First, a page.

Initial Stages in Your Thesis
The first thing you must do after your research has been approved is to meet up with your appointed supervisor. It will be a great help in planning effectively if you take the list outlined above with you and use it as a basic framework.
Decide with your supervisor on the correct methodology for you. What works for one person does not always work for another and it is essential that you get it right. Your supervisor has the experience to guide you into the right way of working which should take account of:
- Your personal way of working – you will have established this during your academic career up until this point and you should not discard the experience you have gained just because you are writing at a higher level.
- The requirements of the academic board – you will have been made aware of these before you submitted your Ph.D. proposal but it is a good idea to clarify any points about which you might have queries. Your supervisor will be able to clarify this for you.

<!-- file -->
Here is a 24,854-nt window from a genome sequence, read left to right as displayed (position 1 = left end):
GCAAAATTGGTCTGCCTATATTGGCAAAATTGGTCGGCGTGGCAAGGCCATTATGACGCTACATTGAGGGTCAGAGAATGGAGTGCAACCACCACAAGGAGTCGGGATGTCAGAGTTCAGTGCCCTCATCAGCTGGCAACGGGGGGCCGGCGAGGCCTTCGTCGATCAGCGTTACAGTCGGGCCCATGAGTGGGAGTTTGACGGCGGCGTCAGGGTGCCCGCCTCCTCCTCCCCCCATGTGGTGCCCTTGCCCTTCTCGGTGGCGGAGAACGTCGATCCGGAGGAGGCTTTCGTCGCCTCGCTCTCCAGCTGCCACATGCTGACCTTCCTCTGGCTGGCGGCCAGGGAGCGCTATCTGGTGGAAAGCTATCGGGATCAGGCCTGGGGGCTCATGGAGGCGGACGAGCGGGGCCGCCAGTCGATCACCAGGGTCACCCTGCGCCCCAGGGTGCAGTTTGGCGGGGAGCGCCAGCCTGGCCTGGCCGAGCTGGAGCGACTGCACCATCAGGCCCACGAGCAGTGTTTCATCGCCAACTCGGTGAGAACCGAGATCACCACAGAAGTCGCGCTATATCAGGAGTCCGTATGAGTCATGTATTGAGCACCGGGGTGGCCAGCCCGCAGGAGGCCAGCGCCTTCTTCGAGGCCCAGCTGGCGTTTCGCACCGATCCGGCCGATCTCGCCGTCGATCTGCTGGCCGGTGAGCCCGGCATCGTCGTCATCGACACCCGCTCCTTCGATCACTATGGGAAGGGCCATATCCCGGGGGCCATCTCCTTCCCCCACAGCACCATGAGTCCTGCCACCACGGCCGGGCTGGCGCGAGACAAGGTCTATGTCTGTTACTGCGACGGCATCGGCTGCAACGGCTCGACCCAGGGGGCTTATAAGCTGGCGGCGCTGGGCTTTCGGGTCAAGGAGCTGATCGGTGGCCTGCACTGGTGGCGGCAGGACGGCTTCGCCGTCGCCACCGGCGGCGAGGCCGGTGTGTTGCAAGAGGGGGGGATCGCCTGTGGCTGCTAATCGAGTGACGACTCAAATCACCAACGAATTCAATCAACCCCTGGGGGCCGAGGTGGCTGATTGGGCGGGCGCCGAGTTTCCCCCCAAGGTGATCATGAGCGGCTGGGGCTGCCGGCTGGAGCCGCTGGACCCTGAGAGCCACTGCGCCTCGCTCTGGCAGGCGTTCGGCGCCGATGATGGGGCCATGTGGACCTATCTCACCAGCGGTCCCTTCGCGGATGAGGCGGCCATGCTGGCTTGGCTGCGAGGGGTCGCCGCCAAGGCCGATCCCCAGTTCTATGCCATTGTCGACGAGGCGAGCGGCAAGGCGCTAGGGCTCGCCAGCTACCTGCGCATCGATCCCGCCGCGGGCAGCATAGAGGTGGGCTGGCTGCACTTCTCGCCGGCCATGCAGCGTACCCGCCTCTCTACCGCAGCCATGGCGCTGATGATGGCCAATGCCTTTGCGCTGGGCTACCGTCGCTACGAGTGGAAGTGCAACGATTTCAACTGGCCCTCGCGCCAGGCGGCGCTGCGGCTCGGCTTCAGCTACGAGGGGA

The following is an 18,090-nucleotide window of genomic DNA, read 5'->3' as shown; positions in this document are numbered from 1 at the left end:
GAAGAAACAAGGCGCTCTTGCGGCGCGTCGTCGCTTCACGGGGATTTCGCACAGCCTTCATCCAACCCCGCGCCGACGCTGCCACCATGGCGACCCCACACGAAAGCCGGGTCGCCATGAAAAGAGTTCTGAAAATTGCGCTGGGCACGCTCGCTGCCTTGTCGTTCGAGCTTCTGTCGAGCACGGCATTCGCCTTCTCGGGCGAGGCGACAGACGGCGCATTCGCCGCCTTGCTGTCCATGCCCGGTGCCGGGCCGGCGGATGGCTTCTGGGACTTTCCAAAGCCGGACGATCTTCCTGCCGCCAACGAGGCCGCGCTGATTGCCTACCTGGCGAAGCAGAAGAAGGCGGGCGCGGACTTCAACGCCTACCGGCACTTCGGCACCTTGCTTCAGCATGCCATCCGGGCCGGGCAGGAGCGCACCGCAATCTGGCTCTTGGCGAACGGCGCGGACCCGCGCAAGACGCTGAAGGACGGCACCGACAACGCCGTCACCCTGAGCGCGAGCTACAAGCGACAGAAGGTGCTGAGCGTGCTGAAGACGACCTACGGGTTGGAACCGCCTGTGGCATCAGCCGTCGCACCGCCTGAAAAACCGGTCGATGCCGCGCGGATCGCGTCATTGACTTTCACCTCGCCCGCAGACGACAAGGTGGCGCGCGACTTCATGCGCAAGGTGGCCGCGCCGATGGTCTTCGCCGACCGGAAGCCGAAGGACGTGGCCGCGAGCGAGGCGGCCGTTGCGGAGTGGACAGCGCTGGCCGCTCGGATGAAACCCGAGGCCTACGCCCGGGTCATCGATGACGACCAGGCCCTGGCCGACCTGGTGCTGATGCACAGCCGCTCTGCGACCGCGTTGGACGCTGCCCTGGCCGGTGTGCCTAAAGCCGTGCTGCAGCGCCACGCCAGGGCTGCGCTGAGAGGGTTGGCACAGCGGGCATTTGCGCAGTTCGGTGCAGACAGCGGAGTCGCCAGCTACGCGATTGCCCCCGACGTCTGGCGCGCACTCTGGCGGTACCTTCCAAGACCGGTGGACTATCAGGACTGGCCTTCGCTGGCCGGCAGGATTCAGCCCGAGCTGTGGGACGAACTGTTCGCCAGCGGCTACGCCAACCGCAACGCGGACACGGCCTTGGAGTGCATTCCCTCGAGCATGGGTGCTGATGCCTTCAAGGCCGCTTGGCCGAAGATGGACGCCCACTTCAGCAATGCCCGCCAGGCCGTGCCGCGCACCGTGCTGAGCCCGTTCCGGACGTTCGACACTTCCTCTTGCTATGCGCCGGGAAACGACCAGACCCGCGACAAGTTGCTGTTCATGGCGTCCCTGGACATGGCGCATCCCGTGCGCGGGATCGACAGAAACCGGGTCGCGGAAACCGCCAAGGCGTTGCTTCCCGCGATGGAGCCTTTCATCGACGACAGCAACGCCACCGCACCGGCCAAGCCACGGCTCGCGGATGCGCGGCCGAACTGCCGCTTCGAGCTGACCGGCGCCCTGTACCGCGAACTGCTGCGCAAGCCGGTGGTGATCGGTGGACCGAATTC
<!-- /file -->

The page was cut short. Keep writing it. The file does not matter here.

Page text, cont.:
- The methodology which is appropriate for your thesis – every subject and approach has its own particular requirements, which is why it is impossible to say definitively what methodology you should adopt. Again, your supervisor will advise you on this but you should know which direction you envisage your work taking, after all it is your thesis!
- The basic structure you intend to use – this will be initially based upon what you said in your thesis proposal but you should focus more specifically, now, on which areas you feel you want to develop most.
- The order in which you intend to write your thesis – this is not as strange as it sounds, very few theses are written in chronological order, unless the subject matter dictates it.
Most students focus first on the strongest and/or most interesting area, the one with which you feel most comfortable, the one which made you want to write the thesis in the first place! Beginning with the area of greatest interest can be a vital impetus to reawaken your first ideas and get you started.
Ensure that when you leave your meeting with your supervisor you arrange the next – it is vital to keep up the momentum!
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